History of International Relations Textbook

The Mongol khanates

Did Marco Polo go to China?

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In 1271, the merchants Niccolò and Maffeo Polo left their native city of Venice and set sail for the east. Niccolò and Maffeo had already done business in Constantinople and in the Crimea, and they had already visited the lands of the Mongols, both in Persia and in China. In fact, when they returned to Europe in 1269 they carried a message from Kublai Khan to the pope in Rome, together with a request that they bring back some oil from the lamp that was burning in the Church of the Holy Sepulcher in Jerusalem. Having delivered the letter, and fetched the oil, they were now on their way back to the lands of the East. They had a paiza with them, a small tablet in gold, which gave them free passage, lodgings and horses throughout Mongol lands. With them as they left Venice was also Niccolò’s son, Marco, who was 17 years old at the time. After a journey which took them to Armenia and along the caravan trails of Central Asia, they eventually reached Kublai Khan’s capital at Shangdu in 1275.

Marco Polo was to find particular favor with the Great Khan who made him a courtier and an official. Marco learned to speak Mongolian together with several other languages and he traveled around the vast empire visiting lands which no European previously had seen. His account of the splendors of the khan’s palace is particularly famous, together with his description of Kinsay, the city of Hangzhou in the south, with its 12,000 bridges, wide roads and magnificent architecture. Although Marco Polo was trusted by the khan, he was not free to return to Europe, and it was only when an imperial princess was to be escorted to the Ilkhanate in Persia that he saw an opportunity to escape. The Polos returned to Europe in 1295, twenty-four years after they originally had set sail. The Polos came back to Venice as wealthy men and the stories Marco told of his adventures amazed everyone who heard them. He was known as Il milione, referring to the millions of marvelous tales he would tell his astonished European audience.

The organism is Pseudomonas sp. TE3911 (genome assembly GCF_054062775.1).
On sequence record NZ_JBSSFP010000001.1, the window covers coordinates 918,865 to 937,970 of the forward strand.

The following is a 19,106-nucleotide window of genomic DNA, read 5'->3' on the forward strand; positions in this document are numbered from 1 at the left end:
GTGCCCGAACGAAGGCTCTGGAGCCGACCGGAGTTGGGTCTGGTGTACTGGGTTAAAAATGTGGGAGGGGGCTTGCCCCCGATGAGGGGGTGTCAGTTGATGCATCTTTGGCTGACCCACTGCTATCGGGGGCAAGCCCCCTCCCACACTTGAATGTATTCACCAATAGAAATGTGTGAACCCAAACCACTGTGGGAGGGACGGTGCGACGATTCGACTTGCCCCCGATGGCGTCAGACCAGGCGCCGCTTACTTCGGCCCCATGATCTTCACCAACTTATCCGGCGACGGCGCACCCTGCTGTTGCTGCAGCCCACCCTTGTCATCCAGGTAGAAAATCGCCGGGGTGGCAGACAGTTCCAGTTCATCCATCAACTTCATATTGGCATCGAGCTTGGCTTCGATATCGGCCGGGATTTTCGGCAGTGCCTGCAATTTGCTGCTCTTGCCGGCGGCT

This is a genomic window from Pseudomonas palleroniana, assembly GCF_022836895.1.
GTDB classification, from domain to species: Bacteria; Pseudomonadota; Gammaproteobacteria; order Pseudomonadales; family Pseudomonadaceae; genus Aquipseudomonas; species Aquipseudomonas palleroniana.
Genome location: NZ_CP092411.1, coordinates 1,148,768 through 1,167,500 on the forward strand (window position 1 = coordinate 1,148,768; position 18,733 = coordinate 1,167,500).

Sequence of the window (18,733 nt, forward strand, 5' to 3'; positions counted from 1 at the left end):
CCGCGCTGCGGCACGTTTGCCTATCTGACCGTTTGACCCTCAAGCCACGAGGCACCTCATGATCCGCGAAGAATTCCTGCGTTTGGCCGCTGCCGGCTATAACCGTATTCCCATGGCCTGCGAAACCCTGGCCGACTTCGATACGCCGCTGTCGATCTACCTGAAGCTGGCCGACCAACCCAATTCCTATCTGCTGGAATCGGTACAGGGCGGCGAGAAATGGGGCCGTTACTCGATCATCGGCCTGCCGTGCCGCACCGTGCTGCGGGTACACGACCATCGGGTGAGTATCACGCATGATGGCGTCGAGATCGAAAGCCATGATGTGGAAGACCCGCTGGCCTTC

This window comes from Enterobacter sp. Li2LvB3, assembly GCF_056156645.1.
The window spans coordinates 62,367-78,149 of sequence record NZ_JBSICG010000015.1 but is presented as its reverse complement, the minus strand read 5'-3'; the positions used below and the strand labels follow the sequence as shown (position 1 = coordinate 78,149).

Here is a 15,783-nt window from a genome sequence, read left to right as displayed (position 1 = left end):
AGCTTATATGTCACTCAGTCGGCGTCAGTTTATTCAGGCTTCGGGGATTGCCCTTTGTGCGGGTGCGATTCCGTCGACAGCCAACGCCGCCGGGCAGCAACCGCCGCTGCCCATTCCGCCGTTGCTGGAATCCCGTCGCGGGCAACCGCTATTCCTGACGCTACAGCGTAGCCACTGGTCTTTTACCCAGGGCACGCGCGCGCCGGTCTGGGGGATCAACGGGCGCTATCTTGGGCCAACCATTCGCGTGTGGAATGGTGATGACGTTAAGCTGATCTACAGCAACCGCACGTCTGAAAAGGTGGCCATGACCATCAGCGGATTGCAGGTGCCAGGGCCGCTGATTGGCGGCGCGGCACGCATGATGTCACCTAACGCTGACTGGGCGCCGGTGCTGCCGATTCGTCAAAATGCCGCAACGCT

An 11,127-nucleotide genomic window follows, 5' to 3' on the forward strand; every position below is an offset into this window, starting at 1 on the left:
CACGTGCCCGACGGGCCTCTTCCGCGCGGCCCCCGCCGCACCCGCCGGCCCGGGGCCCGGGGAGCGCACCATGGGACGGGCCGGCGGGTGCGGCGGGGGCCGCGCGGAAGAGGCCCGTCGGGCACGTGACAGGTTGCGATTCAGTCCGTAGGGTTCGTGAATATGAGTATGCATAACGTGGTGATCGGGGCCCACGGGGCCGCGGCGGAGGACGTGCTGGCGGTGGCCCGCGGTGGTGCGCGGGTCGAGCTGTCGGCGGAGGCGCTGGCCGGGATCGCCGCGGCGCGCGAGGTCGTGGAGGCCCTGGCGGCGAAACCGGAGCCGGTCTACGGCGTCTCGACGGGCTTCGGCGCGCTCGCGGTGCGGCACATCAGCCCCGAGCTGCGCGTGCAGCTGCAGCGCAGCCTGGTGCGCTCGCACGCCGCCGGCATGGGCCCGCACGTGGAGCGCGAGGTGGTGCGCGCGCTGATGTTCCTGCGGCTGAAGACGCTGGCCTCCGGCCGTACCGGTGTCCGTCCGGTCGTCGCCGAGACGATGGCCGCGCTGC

Although the story of Marco Polo’s adventures in the East is well-known, the documentary evidence in its support is surprisingly shaky. Polo himself never wrote anything down but the account of his travels was instead compiled by Rustichello da Pisa, an Italian author previously known for his romances about chivalric knights. The two men met when they were taken prisoners during the war which Venice fought with Genoa in the last years of the thirteenth-century. Although Rustichello’s text exists in some 150 different hand-copied versions, there is no known original manuscript and we are not even sure in which language the text originally was written. The problem is that the existing versions different considerably from each other, with later editions providing far more elaborate descriptions than earlier ones. A manuscript from Toledo from the middle of the fifteenth-century is, for example, half again as long as earlier versions. This has led some scholars to suggest that instead of being the account of one man’s travels, the story should be seen as a compilation of many different sources.

Some have even argued that Marco Polo never actually visited China. It is striking, for example, how he never mentions Chinese customs such as foot-binding or tea-drinking, and it is strange that his place-names consistently are given in Persian rather than in Mongol or Chinese. It is also peculiar that no items from Mongolia or China were found in his possession at the time of his death. This is not, however, a reason to dismiss the text as such. Despite omissions and mistakes, the book contains many details which we know from other sources to be correct. The book is valuable not least since its relative lack of moralistic judgments contrasts favorably with accounts of China left by the missionaries dispatched by the Church. Marco Polo’s book – or the book associated with a person by that name – had a tremendous impact on European readers, stirring up elaborate fantasies of the exotic East. The most famous reader was perhaps Christopher Columbus who had his own copy of the book – on which he had scribbled extensive handwritten notes in the margins (see the picture above).